¼ cup ghee

1 tsp sugar

1 tsp baking powder

½ tsp cardamom powder

Salt to taste

½ cup milk

Plain flour for rolling

Ghee for brushing


Combine the saffron and 1 tablespoon of hot water in a small bowl, mix well and keep aside. Combine the plain flour, ghee, sugar, baking powder, cardamom powder, saffron-water mixture and salt in a deep bowl and knead into a soft dough using milk.

Cover the dough with a wet muslin cloth and keep aside for 30 minutes. Divide the dough into 10 equal portions. Roll a portion of the dough into 100mm (4”) diameter thick circle using a little plain flour for rolling.

Heat a non-stick tava and place the sheermal over it and cook it on one side till it puffs slightly and then turn over. Cook it on the other side till it puffs a little and then roast it on an open flame till it turns golden brown on both sides.

Repeat to make 9 more sheermal. Brush each sheermal with little ghee and serve immediately.

Star anise

Star anise is the dried, star shaped fruit of lllicium verum. This pretty, star shaped spice has an intensely sweet liquorice taste and smell, offering a notable counter point of flavour. The five spice powder mix, common in China, contains star anise. It is used to flavour vegetables, and to marinate meat.

It is used as a condiment for flavouring curries, confectionaries, spirits, and pickles. It is also used in perfumery.

Health facts —

Star anise is rich in antioxidants and vitamin A and C, which help fight early ageing and diabetes.

It also helps improve digestion, alleviate cramps, and reduce nausea.

Star anise tea

Consuming star anise tea after meals help treat digestive ailments such as bloating, gas, and indignation. Anise is also one of the main ingredients in masala tea.


3 cups water

2 tsp anise seeds

2 inch cinnamon sticks

½ tsp sugar

1½ tbsp lemon juice

2 tbsp honey

2 black tea bags


In a small saucepan, combine all the ingredients except tea bags, and bring to a boil and strain. Pour liquid into serving cups with one tea bag and allow it to steep for three minutes or to desired strength. Serve hot.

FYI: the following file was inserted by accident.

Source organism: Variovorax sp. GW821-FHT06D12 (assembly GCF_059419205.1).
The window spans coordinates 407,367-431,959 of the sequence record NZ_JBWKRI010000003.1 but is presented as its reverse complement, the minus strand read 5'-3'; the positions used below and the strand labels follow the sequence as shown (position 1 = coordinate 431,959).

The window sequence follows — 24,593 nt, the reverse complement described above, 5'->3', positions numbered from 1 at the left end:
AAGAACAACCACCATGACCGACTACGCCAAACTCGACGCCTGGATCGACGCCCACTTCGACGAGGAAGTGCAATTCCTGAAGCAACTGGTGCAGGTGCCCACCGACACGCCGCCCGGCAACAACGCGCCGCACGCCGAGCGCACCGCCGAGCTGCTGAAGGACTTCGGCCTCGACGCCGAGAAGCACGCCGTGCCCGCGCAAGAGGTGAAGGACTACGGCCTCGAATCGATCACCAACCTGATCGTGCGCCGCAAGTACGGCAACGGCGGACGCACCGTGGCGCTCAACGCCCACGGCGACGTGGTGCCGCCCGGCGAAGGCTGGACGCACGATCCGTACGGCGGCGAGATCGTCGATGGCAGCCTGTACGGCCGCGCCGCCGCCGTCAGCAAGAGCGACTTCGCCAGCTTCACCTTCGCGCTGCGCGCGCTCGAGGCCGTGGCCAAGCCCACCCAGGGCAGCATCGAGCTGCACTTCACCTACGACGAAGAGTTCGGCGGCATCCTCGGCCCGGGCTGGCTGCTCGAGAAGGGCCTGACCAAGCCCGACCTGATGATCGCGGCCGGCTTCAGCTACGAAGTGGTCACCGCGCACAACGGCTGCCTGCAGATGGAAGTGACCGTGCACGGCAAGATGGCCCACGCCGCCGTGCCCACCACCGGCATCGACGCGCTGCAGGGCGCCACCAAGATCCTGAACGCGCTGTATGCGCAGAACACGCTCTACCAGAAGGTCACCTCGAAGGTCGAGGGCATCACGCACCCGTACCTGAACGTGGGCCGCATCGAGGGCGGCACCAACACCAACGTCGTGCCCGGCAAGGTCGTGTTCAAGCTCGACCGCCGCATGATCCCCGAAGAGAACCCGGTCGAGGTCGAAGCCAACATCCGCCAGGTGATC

Naga chilli

The naga chilli, locally known as naga morich, is a chilli pepper cultivated in Bangladesh and Northeast India. It is one of the hottest known chilli peppers, and is closely related to the Bhut Jolokia.

Many specialists agree that the Naga chilli is as spicy as Refi and like Bhut Jolokia (ghost pepper), it has a sweet and slightly tart flavour, followed by slight undertones of woody, smoky flavours.


Naga Bhut Jolokia Chicken Curry


1 Naga chilli

6 green chillies, finely chopped

4 large chicken breasts, sliced into pieces

1 tsp ground cumin

3 onions, finely chopped

3 tbsp oil

4 large tomatoes, roughly chopped

1 tsp garam masala

1 tbsp ground ginger

1 tsp turmeric

3 cups water

2 tbsp salt

3 tbsp yoghurt

1 tbsp ground coriander


Heat oil in a large pan over medium heat and add cumin. When heated, add onions. Fry for 3 minutes. Add the Naga chilli, green chillies, turmeric, ginger and garlic. Cook for 3-4 minutes. Add the tomatoes and the yoghurt. Stir and mix well.

Add chicken, salt and stir well. Fry for a few minutes. Add water and garam masala powder. Cover and cook for another 10 minutes. When done remove from heat and serve hot.

Pumpkin Spice Cake


1¾ cups whole wheat flour

1 cup brown sugar

½ tsp salt, ½ tsp baking soda

¼ tsp baking powder

1 tsp ground ginger

½ tsp ground cinnamon

½ tsp ground nutmeg

1 tsp vanilla extract

6 tbsp butter

1 cup pumpkin purée

½ cup milk or water

1 cup raisins, walnuts or cashew nuts


Preheat the oven to 350°F. Lightly grease an 8-inch square or 9-inch round pan. In a large bowl, whisk together the flour, brown sugar, salt, baking soda, baking powder and spices. In a medium bowl, whisk together the vanilla, butter, pumpkin purée and water or milk. Stir the ingredients until evenly moistened.

Mix in the raisins, walnuts or cashew nuts. Transfer the batter to the prepared pan. Bake the cake for 30-35 minutes. Remove the cake from the oven and serve it warm from the pan, garnished with confectioners' sugar if desired. Cool completely, and store any leftovers, well wrapped, at room temperature for several days, or freeze for longer storage.


Photo: Collected